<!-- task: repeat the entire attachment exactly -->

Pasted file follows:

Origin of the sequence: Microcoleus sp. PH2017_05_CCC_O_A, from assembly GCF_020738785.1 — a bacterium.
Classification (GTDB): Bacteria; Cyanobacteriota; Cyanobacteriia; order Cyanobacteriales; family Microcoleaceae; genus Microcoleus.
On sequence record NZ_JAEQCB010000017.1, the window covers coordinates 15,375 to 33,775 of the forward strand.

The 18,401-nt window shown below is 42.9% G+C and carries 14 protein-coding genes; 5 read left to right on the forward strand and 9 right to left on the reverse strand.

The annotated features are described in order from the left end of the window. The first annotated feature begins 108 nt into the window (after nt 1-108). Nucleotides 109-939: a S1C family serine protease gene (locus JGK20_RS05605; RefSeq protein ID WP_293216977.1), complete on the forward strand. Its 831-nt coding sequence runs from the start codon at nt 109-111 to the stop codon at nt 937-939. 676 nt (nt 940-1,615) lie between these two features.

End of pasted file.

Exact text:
Origin of the sequence: Microcoleus sp. PH2017_05_CCC_O_A, from assembly GCF_020738785.1 — a bacterium.
Classification (GTDB): Bacteria; Cyanobacteriota; Cyanobacteriia; order Cyanobacteriales; family Microcoleaceae; genus Microcoleus.
On sequence record NZ_JAEQCB010000017.1, the window covers coordinates 15,375 to 33,775 of the forward strand.

The 18,401-nt window shown below is 42.9% G+C and carries 14 protein-coding genes; 5 read left to right on the forward strand and 9 right to left on the reverse strand.

The annotated features are described in order from the left end of the window. The first annotated feature begins 108 nt into the window (after nt 1-108). Nucleotides 109-939: a S1C family serine protease gene (locus JGK20_RS05605; RefSeq protein ID WP_293216977.1), complete on the forward strand. Its 831-nt coding sequence runs from the start codon at nt 109-111 to the stop codon at nt 937-939. 676 nt (nt 940-1,615) lie between these two features.